Figure 6: Flèche going upwind
with the sail laminae together

Figure 7: Flèche going down wind
with the sail laminae separated

Prototype Flèche

A prototype Flèche was made. Initial test sailings indicated that a rigid traveller across the stern was needed for the main sheet, but in general the concept worked well (Figure 6). Sailing downwind with the two sail laminae separated proved to be effective (Figure 7).

Numerical study of the Flèche rig

Adam Ryan, a student studying for a sports science degree at the University of Plymouth, modelled the properties of the Flèche rig using computational fluid dynamics (CFD). CFD is a method that employs the equations of fluid mechanics to describe a flow field on and around a surface. By numerically modelling the shape being studied and placing it within a defined fluid domain, the flow field characteristics can be calculated. To simplify the calculations, the leading edge spar, battens, changing sail shapes under load, and the relationship of the sail with the hull were not modelled, so the results have to be interpreted with this in mind.

Figure 8: Movement of the centre of effort at
different angles of incidence (from Ryan 2007)

The simulated sail was studied at different angles of incidence to the airflow from 5º to 40º. The sail produced a maximum CL (coefficient of lift) at around 30º, beyond which the sail stalled and the CL rapidly dropped off whilst the CD (coefficient of drag) increased. In terms of the greatest lift to drag ratio, the most efficient angle of operation was 15º. The centre of effort was at its lowest at 5° incidence and then steadily rose up and aft on the sail until 25° was reached (Figure 8). At higher angles of attack the centre of effort dropped back down again and forward. The largest heeling moment was produced at 30° incidence.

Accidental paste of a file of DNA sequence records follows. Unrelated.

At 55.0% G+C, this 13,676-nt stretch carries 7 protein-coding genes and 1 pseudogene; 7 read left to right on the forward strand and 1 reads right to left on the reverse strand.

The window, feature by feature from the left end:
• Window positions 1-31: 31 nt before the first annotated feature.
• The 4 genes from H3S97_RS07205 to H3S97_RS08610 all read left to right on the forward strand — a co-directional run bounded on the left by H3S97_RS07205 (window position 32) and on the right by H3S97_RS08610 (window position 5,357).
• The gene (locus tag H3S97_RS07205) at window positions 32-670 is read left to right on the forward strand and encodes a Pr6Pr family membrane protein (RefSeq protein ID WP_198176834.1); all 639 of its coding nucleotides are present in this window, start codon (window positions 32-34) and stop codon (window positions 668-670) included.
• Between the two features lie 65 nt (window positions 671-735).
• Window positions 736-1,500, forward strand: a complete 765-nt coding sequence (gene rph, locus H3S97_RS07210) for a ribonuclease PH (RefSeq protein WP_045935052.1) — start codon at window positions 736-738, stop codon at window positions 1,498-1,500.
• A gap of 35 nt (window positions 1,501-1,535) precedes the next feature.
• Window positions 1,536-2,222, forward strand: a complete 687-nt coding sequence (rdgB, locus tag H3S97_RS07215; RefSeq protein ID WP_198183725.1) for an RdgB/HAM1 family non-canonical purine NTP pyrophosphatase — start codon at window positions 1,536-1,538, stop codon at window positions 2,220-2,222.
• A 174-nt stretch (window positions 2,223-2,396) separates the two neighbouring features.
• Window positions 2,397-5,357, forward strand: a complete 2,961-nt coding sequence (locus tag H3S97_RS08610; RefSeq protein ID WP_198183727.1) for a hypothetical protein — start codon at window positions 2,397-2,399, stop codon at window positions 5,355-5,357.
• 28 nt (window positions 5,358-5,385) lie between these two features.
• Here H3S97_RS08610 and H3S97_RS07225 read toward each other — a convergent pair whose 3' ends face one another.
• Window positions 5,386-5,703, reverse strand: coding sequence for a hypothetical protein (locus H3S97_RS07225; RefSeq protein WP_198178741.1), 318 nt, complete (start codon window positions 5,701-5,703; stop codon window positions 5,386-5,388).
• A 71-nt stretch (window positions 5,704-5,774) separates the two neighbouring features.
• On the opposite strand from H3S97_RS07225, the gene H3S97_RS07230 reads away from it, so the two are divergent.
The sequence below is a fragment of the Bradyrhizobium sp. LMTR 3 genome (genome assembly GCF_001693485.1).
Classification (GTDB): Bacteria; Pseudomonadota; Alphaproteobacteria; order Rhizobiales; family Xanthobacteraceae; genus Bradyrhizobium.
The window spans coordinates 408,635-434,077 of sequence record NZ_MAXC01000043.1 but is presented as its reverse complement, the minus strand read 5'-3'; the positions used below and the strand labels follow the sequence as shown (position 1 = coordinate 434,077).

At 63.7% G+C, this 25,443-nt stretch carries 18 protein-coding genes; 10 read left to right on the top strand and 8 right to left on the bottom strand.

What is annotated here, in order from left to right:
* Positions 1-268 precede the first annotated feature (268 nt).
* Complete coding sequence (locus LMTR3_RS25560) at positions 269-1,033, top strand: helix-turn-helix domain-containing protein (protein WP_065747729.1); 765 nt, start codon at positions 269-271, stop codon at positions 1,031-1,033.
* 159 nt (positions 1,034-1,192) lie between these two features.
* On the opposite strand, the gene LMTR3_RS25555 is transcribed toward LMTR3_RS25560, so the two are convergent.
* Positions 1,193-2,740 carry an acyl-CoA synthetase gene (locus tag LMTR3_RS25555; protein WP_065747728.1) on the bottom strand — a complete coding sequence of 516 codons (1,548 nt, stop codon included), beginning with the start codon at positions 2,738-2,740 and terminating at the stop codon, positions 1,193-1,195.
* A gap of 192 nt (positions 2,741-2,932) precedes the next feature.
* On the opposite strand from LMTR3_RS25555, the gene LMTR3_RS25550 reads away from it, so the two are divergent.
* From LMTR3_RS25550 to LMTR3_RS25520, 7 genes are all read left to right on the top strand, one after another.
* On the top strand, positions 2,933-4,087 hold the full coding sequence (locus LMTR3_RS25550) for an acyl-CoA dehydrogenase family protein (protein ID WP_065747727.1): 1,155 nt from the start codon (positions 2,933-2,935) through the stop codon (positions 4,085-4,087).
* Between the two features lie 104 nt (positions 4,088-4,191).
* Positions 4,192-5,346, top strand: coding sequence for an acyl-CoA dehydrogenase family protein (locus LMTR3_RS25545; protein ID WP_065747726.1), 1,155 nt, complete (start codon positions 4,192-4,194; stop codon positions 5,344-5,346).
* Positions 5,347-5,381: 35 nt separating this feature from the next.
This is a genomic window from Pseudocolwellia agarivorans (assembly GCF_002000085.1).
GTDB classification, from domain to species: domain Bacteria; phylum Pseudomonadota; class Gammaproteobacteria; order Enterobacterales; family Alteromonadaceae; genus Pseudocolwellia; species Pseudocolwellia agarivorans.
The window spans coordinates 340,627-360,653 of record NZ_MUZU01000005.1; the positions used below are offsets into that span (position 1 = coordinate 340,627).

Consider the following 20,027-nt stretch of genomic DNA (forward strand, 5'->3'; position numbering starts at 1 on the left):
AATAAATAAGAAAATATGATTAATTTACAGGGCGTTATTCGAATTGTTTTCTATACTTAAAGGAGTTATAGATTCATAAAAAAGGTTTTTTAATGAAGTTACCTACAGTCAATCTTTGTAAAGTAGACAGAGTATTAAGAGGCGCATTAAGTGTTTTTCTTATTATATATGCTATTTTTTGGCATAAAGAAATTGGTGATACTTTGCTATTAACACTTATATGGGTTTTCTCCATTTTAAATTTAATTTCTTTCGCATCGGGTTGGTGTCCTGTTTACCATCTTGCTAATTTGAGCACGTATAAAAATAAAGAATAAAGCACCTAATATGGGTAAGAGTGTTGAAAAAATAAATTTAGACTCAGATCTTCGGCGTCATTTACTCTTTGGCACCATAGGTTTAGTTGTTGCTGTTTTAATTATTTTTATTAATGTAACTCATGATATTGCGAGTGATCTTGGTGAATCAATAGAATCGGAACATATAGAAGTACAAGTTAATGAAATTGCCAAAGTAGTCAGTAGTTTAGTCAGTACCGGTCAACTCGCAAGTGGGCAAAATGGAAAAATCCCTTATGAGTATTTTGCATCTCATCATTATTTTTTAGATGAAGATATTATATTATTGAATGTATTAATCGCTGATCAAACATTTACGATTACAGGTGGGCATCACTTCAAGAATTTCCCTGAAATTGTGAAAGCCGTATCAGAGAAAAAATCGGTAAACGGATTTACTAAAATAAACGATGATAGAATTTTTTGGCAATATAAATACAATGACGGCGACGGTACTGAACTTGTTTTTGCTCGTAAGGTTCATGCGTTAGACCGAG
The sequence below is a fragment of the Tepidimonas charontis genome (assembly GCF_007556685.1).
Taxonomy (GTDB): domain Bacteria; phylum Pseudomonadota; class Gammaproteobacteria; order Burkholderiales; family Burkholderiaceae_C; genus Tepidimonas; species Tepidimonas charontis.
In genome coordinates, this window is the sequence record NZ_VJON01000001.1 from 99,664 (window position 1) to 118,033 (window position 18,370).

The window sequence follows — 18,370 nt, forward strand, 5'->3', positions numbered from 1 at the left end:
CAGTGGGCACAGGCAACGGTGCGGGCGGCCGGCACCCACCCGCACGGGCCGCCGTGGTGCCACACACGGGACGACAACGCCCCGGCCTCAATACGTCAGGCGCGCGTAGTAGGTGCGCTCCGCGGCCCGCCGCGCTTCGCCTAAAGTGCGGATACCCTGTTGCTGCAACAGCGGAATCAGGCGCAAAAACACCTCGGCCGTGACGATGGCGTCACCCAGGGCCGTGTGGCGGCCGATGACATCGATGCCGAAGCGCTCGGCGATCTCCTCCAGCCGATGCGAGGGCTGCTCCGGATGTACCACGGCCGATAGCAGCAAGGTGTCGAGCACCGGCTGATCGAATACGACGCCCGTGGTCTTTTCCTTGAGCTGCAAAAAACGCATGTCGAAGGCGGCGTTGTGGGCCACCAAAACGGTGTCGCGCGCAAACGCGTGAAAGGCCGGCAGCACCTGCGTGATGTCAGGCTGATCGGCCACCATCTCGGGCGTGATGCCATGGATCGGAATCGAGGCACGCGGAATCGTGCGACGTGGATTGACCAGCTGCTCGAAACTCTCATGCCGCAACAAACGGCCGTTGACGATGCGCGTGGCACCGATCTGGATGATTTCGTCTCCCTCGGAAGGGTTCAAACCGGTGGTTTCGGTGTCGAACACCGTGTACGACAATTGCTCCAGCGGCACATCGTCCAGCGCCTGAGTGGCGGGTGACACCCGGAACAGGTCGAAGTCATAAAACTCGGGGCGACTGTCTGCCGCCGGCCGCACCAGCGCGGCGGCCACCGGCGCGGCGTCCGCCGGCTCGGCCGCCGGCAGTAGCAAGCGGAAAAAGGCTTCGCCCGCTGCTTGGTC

At smaller angles of incidence, the simulated Flèche sail produced more drag than Bermudan rigs, but performed more efficiently than them at higher angles of incidence. The low-aspect ratio (0.7) Flèche stalled at 31º compared with 14° and 25° for Bermudan rigs with aspect ratios of 6 and 1.5 respectively. However, compared with figures published for the Crab-Claw rig, the Flèche rig was relatively inefficient.